June 28, 2021 Read More →

Loophole allows North Sea projects to avoid climate impact checks

The Guardian:

Prospective oil projects in the North Sea with the capacity to produce more than a billion barrels will avoid a new test designed to assess their impact on the climate crisis, the Observer has learned.

In a development that has angered environmental campaigners, it has emerged that proposed new developments representing some 1.7bn barrels of oil will not have to undergo the forthcoming “climate compatibility checkpoint”, designed to determine whether they are consistent with the government’s climate commitments.

The test will be applied before projects are given an initial licence. But the government has confirmed that previously licensed projects will not have to meet it. Campaigners described this as a major loophole that risks undermining the UK’s position before crucial Cop26 climate talks in Glasgow this year.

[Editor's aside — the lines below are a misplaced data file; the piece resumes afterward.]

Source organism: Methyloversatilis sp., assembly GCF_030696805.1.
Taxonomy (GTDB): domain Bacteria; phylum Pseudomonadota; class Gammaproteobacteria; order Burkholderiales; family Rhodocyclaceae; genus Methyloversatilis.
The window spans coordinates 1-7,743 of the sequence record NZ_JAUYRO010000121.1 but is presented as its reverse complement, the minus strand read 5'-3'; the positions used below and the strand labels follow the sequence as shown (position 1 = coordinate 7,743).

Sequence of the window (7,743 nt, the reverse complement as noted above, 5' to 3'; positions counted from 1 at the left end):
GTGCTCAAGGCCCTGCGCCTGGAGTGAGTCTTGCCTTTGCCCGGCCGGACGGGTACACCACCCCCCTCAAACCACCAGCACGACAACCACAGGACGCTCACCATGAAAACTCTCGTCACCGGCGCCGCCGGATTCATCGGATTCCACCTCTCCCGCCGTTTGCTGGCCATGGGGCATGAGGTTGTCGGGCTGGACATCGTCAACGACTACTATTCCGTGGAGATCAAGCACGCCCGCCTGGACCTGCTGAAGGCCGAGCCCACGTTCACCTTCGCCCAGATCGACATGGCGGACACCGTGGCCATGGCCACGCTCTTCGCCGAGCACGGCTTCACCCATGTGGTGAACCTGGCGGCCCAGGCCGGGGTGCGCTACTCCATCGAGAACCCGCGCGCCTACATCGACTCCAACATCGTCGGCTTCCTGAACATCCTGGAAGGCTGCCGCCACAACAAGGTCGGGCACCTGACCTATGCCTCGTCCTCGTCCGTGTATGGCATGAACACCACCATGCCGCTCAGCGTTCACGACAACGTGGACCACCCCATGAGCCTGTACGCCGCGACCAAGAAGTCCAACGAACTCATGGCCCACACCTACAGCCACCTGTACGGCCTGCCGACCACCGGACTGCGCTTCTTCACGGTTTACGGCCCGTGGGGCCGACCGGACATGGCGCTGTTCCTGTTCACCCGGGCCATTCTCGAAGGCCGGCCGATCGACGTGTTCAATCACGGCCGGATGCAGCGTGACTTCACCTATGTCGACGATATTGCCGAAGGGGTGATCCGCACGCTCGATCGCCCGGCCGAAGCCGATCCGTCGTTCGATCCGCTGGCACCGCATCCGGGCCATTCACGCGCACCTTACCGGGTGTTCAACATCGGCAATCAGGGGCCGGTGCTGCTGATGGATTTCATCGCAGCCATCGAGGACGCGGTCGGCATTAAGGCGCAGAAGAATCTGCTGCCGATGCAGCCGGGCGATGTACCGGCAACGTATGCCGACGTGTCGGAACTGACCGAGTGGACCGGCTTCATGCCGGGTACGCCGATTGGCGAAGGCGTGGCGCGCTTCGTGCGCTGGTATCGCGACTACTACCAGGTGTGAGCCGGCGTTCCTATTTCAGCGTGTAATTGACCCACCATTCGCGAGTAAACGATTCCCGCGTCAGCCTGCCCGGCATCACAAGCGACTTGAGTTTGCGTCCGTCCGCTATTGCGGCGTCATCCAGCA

It comes as ministers face mounting pressure over the Cambo heavy crude field off the coast of the Shetland, which could be given approval before Cop26 begins. The oilfield is expected to operate until 2050. Campaigners say the project contradicts recommendations made by the International Energy Agency, which has called for “no investment in new fossil fuel supply projects”.

The Cambo project is among those that will not have to pass through the government’s proposed climate checkpoint. Data held by the Oil and Gas Authority confirms there are many other schemes in the same position.

[Michael Savage]

More: Green groups’ fury at loophole in new North Sea oil test

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